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Source 1: Alexander by Plutarch, trans. J. Dryden, http://classics.mit.edu/Plutarch/alexandr.

html, accessed on
Dec. 05, 2011:

“The night before the consummation of their marriage, she dreamed that a thunderbolt fell upon
her body, which kindled a great fire, whose divided flames dispersed themselves all about, and
then were extinguished. And Philip, some time after he was married, dreamt that he sealed up his
wife's body with a seal, whose impression, as be fancied, was the figure of a lion. Some of the
diviners interpreted this as a warning to Philip to look narrowly to his wife; but Aristander of
Telmessus, considering how unusual it was to seal up anything that was empty, assured him the
meaning of his dream was that the queen was with child of a boy, who would one day prove as
stout and courageous as a lion. Once, moreover, a serpent was found lying by Olympias as she
slept. …

Philip, after this vision, sent Chaeron of Megalopolis to consult the oracle of Apollo at Delphi,
by which he was commanded to perform sacrifice, and henceforth pay particular honour, above
all other gods, to Ammon [an Egyptian god]; and was told he should one day lose that eye with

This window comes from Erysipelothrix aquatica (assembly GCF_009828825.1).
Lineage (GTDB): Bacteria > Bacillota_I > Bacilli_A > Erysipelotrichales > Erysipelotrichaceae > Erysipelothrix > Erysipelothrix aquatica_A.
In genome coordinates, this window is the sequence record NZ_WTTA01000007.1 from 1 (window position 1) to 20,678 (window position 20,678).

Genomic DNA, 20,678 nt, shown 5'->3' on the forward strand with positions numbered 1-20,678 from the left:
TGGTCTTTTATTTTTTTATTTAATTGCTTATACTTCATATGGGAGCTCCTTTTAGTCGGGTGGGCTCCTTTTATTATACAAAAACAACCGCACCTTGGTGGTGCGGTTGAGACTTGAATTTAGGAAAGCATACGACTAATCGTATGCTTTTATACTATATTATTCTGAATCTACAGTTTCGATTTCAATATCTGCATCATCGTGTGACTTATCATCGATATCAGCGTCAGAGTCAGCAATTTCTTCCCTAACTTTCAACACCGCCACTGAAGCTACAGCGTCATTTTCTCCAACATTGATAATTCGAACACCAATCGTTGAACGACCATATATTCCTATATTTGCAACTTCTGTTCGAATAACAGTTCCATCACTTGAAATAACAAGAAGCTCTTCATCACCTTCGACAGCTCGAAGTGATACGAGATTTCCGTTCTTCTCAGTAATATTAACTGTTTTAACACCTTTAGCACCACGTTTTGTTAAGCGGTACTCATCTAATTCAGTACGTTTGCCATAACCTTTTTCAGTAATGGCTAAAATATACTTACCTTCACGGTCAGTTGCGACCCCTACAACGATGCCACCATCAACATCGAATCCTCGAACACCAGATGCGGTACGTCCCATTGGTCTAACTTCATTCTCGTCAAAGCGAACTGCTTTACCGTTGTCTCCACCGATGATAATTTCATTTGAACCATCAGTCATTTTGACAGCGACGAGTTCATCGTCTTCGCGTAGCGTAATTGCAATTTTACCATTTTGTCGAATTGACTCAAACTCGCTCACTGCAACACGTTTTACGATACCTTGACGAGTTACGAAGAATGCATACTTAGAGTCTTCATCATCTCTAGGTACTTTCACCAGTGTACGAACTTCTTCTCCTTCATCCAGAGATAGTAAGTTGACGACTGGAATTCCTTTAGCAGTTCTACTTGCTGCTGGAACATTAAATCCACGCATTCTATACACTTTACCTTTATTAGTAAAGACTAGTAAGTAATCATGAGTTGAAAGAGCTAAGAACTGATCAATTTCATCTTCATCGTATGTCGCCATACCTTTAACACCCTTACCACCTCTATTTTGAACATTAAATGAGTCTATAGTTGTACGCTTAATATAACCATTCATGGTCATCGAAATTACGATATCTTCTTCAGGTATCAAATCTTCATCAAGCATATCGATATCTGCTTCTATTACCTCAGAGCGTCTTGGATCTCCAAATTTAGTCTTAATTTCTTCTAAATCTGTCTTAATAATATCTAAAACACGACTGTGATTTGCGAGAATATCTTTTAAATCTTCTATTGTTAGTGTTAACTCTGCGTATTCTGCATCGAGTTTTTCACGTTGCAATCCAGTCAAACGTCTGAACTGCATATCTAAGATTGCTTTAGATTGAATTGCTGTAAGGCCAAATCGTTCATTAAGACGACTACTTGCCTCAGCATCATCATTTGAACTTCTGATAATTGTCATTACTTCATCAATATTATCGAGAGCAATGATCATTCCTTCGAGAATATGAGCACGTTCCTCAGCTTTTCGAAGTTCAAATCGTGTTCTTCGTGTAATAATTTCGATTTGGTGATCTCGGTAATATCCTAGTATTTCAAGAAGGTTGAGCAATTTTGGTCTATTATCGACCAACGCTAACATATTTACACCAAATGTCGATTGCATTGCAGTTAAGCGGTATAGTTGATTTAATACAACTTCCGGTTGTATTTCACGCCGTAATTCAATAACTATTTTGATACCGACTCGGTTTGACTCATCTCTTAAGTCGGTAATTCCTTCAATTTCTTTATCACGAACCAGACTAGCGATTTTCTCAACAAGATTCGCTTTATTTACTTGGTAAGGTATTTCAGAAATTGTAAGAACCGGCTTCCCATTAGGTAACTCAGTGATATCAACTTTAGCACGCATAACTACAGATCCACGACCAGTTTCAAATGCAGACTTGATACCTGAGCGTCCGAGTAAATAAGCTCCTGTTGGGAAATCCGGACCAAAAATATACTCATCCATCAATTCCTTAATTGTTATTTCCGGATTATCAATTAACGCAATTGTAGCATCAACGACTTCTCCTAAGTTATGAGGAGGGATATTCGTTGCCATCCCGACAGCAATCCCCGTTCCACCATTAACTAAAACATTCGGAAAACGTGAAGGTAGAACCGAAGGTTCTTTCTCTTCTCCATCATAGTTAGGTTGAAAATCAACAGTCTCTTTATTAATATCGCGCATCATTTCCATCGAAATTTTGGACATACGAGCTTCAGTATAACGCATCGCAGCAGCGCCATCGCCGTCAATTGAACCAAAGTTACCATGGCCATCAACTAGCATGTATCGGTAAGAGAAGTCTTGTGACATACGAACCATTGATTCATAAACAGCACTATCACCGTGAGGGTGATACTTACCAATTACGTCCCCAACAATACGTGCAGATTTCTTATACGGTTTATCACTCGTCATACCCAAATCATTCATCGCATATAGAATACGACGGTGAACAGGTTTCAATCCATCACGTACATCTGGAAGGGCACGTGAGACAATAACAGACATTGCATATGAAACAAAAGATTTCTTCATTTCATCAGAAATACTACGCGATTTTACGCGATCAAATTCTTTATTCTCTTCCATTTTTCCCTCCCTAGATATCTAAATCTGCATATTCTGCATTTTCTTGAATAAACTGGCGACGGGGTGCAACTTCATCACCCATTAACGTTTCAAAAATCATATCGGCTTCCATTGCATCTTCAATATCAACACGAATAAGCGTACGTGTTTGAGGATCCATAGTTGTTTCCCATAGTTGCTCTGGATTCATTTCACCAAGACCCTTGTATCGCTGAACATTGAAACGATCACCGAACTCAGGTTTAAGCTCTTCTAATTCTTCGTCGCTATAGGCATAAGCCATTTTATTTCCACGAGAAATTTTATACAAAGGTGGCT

which he presumed to peep through that chink of the door, when he saw the god, under the form
of a serpent, in the company of his wife. Eratosthenes says that Olympias, when she attended
Alexander on his way to the army in his first expedition, told him the secret of his birth, and bade
him behave himself with courage suitable to his divine extraction.”

Source 2: Marino Barlezio (1506), De vita, moribus ac rebus praecipue adversus turcas gestis
Georgii Castrioti…, Venice, p. 5.

Free Translation: “Legend has it that the day before she conceived her mother saw a dream: she
was to deliver a great snake, whose body would entirely cover Epirus and would turn in the
borders of the Turks and would devour them by way of revenge, while its tail ended at the
seashore to the Christian regions and to the Venetian empire…”

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